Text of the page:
Economist Robert Reich claims that the secretiveness of the Federal Reserve means it has no place in a democracy.
"The Fed is not part of the legislative branch," Reich recently wrote in his blog. "Its secret deals … violate the democratic process, if not the Constitution itself."
Reich, who served in three national administrations and was a secretary of labor under President Bill Clinton, says that “Thomas Jefferson put a stop to Alexander Hamilton’s idea of a powerful central bank out of fear it would be unaccountable to the public. The Fed has just proven Jefferson’s point.”
As long as it's merely setting interest rates, Fed secrecy and political independence can be justified, says Reich, now a professor of public policy at the University of California at Berkeley.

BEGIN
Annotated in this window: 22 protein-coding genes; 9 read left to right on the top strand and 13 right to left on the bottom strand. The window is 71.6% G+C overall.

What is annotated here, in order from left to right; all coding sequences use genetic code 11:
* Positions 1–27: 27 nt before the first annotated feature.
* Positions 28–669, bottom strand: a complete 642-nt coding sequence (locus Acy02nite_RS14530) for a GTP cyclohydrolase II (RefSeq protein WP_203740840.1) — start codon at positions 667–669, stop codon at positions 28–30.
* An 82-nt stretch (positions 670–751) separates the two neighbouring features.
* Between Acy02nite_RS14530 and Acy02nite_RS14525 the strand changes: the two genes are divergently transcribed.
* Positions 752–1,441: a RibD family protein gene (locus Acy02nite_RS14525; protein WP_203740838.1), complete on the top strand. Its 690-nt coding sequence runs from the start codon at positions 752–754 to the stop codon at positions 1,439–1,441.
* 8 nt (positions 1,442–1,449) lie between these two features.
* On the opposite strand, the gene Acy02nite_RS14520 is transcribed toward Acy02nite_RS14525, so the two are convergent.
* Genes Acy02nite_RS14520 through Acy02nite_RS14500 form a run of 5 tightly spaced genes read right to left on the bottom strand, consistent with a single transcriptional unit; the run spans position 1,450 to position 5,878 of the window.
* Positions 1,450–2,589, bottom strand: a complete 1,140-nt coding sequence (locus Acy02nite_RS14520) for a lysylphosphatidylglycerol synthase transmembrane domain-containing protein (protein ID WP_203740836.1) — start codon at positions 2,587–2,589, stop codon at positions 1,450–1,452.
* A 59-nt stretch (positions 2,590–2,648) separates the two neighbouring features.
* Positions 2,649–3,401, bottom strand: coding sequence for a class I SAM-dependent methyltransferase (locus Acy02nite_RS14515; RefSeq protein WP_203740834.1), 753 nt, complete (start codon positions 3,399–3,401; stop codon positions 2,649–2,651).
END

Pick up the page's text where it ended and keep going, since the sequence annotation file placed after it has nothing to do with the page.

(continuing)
But once it departs from that role and begins putting billions of dollars of taxpayer money at risk — choosing winners and losers in the capitalist system — its legitimacy is questionable.
The Fed now admits it bailed out Bear Stearns — taking on tens of billions of dollars of the bank's bad loans — in order to smooth Bear Stearns' takeover by JPMorgan Chase, Reich notes.
“The secret Fed bailout came months before Congress authorized the government to spend up to $700 billion of taxpayer dollars bailing out the banks, even months before Lehman Brothers collapsed,” he points out.
“The Fed also took on billions of dollars worth of AIG securities, also before the official government-sanctioned bailout.”
The Bear Stearns deal marked a turning point in the financial crisis for the Fed, Bloomberg reports.
By putting taxpayers at risk in financing the rescue, the central bank was engaging in fiscal policy, normally the domain of Congress and the U.S. Treasury.
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